CIDI continued to conduct programs to counter prejudice against Jews and other minorities in schools, working with a network of teachers to improve education on the Holocaust.  CIDI invited 25 teachers for an annual visit to the Yad Vashem Holocaust memorial in Jerusalem for a seminar on how to teach students about the Holocaust, and it continued to lead anti-Semitism workshops for police and prosecutors at the police academy.

Jewish community leaders, such as CJO’s Ron van der Wieken and Albert Ringer of the Netherlands Alliance of Progressive Judaism, emphasized the need to develop a more robust education curriculum to teach about the Holocaust and World War II.  They also advocated more interfaith dialogue to increase tolerance and suggested greater oversight to ensure a uniform curriculum, including antidiscrimination content, in schools.

The Liberal Jewish Community of Amsterdam continued with its youth outreach “Get to Know Your Neighbors” project, which invited students into a synagogue to explain Jewish practices.  The project received two awards from local NGOs for its work.

Multiple groups continued with existing initiatives to foster Muslim and Jewish dialogue.  These included the Mo&Moos (Mohammed and Moshe) program of the Amsterdam-based Salaam-Shalom NGO and SPIOR that again brought together young Muslim and Jewish professionals; a website by the NGO INS Platform, where citizens could meet “ordinary” Muslims; and ongoing meetings in Amstelveen between Jewish and Muslim groups, local authorities, and political parties to discuss issues of safety, religion, education, and discrimination involving Jews and Muslims.

Bertien Minco, who created Salaam-Shalom, said that, despite these efforts, “The fact is that the Jewish community is very small.  That makes it hard to reverse the picture among a million Muslims because we barely meet each other.”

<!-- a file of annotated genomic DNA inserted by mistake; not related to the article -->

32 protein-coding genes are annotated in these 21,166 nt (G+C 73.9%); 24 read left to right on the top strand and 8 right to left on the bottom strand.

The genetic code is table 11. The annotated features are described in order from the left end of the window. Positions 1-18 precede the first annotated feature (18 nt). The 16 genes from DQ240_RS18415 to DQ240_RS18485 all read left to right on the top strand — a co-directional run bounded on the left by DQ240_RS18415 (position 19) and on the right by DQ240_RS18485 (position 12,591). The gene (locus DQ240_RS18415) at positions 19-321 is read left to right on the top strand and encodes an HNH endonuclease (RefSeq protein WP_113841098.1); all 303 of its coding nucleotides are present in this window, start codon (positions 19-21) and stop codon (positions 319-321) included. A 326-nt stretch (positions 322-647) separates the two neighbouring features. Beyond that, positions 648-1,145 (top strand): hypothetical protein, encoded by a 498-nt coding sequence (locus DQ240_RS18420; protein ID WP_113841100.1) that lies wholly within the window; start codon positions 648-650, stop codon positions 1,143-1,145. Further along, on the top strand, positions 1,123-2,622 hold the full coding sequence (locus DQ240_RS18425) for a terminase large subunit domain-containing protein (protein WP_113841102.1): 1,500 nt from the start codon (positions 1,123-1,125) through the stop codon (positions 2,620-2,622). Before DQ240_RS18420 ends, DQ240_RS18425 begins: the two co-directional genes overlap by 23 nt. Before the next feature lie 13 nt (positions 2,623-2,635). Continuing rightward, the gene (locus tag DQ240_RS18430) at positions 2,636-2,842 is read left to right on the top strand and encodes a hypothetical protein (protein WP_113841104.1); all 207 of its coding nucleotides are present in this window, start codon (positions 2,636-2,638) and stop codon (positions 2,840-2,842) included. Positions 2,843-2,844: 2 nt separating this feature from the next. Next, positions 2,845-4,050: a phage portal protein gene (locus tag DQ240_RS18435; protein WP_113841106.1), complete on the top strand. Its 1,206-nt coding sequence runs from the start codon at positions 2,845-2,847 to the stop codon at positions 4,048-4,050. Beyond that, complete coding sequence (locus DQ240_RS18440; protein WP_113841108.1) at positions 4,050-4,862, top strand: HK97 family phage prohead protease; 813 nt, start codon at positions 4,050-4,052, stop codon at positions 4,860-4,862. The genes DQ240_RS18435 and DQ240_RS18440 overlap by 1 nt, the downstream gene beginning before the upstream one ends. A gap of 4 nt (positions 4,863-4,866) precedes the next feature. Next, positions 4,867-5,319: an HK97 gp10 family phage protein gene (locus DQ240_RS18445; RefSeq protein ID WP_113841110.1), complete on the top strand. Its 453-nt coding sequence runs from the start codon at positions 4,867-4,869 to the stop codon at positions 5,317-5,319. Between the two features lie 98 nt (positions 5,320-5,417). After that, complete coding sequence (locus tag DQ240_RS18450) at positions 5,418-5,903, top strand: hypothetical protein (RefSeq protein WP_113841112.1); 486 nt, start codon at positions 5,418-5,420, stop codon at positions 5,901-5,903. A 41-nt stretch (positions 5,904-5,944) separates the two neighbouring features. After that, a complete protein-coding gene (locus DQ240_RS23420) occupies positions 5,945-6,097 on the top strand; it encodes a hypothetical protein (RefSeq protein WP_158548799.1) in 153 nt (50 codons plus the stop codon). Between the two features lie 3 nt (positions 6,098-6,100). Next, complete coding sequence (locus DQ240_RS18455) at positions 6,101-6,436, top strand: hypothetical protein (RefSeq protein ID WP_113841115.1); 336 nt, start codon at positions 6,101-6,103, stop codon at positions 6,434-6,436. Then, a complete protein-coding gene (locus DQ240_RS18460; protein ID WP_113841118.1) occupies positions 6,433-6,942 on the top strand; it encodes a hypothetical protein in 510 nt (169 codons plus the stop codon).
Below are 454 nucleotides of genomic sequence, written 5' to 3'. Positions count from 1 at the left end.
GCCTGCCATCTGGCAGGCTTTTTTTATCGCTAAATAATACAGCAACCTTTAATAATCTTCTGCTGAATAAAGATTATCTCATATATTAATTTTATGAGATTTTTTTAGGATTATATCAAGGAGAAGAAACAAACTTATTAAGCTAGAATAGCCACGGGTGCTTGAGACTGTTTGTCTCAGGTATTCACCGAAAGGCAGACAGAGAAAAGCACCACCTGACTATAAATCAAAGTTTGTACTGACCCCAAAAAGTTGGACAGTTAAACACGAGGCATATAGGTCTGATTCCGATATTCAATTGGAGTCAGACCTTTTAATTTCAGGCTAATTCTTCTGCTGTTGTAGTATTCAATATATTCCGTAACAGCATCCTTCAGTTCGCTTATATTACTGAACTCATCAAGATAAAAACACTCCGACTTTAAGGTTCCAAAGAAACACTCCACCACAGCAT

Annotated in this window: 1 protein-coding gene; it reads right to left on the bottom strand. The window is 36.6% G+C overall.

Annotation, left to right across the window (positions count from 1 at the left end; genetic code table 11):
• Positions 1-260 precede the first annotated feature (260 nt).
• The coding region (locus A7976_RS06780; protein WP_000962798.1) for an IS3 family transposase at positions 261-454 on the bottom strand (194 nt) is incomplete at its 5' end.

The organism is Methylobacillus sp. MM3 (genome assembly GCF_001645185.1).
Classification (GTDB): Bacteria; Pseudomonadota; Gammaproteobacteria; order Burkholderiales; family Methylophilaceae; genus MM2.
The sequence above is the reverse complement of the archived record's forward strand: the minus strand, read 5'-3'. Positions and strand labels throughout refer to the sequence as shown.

In a September 14 newspaper interview, Catholic Archbishop of Utrecht Wim Eijk stated the Catholic Church was disappearing rapidly from the country.  Eijk referred to a total population of 3.5 million Catholics, but said the vast majority of them never went to church.  On average, 173,500 persons attend Mass on any given weekend, according to figures from the Nijmegen Kaski Institute, a think tank specializing in religion and society at the Catholic Radboud University of Nijmegen.  Eijk said he expected that in the Archdiocese of Utrecht, which covers a third of the country and currently oversees 280 Catholic churches, there would only be 10 to 15 churches left in another 10 years.  Eijk also expressed concern about calls by secular political parties such as D66 and the Animal Rights Party to remove religion from the public square:  “If we are a truly tolerant society, we should give people the opportunity to express what they believe,” Eijk said, adding, “Don’t force anyone to profess his belief only behind his front door.”